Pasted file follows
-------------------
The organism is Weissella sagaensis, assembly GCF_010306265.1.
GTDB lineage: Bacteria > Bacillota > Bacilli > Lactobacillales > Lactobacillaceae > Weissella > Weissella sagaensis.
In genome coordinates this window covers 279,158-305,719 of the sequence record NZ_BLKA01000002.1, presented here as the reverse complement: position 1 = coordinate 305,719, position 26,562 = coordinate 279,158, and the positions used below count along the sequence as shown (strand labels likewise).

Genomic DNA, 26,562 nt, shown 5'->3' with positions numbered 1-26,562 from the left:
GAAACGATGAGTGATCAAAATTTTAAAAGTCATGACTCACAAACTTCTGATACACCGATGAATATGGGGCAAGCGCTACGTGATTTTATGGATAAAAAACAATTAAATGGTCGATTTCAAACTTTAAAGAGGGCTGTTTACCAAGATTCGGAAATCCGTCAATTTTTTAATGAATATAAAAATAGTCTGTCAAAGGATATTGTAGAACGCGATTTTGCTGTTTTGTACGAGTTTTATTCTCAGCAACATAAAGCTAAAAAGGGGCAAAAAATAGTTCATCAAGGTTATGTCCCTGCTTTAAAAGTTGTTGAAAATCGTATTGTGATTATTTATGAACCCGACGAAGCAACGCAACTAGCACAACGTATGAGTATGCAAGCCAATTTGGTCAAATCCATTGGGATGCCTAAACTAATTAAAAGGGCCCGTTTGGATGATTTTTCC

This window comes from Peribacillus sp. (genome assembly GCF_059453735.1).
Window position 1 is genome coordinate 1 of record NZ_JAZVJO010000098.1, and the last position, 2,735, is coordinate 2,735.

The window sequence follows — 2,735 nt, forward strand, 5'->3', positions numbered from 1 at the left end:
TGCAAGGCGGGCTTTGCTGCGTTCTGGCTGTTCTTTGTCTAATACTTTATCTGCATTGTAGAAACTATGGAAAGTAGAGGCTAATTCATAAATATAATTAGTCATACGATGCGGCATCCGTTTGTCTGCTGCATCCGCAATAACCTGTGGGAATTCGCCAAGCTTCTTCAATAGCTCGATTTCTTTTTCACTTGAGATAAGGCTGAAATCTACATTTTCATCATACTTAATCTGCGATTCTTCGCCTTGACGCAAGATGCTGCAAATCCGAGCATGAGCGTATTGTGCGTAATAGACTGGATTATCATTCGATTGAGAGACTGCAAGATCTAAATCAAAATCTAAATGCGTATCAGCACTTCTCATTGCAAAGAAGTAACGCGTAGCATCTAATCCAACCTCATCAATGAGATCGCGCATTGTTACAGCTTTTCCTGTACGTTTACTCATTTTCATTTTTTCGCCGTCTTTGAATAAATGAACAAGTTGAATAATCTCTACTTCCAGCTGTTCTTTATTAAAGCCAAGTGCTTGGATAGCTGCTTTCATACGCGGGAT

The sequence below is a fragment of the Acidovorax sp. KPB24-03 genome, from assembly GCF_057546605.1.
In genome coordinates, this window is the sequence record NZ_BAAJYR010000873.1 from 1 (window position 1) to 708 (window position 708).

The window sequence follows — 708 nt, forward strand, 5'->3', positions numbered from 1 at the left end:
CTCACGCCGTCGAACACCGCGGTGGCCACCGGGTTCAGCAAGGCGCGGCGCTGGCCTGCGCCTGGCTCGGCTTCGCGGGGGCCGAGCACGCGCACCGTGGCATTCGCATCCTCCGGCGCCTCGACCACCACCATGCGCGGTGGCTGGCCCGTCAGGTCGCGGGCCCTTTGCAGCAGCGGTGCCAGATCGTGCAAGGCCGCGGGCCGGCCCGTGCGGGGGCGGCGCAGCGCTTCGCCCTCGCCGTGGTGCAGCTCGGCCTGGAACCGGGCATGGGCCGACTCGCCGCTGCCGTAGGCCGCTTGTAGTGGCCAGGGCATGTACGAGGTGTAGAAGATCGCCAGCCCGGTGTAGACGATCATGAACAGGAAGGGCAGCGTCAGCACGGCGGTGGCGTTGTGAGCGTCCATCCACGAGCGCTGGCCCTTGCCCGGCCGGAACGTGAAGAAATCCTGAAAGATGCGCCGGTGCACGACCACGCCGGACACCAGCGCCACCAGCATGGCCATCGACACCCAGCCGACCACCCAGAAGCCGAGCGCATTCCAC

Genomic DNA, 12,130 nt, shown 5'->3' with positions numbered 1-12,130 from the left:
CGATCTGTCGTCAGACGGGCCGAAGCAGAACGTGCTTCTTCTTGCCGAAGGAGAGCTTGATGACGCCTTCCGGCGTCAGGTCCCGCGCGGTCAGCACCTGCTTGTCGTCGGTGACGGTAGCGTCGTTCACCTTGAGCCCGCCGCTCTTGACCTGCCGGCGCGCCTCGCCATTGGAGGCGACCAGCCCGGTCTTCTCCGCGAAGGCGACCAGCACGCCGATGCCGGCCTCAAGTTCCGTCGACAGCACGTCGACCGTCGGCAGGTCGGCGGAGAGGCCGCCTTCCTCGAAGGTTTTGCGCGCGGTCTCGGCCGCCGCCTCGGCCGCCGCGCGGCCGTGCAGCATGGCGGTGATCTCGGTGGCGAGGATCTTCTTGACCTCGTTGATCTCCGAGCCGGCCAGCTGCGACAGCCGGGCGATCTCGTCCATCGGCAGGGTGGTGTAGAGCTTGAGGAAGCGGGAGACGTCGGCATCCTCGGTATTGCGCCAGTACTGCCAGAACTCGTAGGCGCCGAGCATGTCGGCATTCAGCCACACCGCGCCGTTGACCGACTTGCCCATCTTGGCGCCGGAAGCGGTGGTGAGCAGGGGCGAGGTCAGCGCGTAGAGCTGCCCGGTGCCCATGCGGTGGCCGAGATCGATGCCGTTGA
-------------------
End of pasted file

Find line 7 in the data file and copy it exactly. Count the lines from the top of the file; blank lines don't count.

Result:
Window position 1 is genome coordinate 1 of record NZ_JAZVJO010000098.1, and the last position, 2,735, is coordinate 2,735.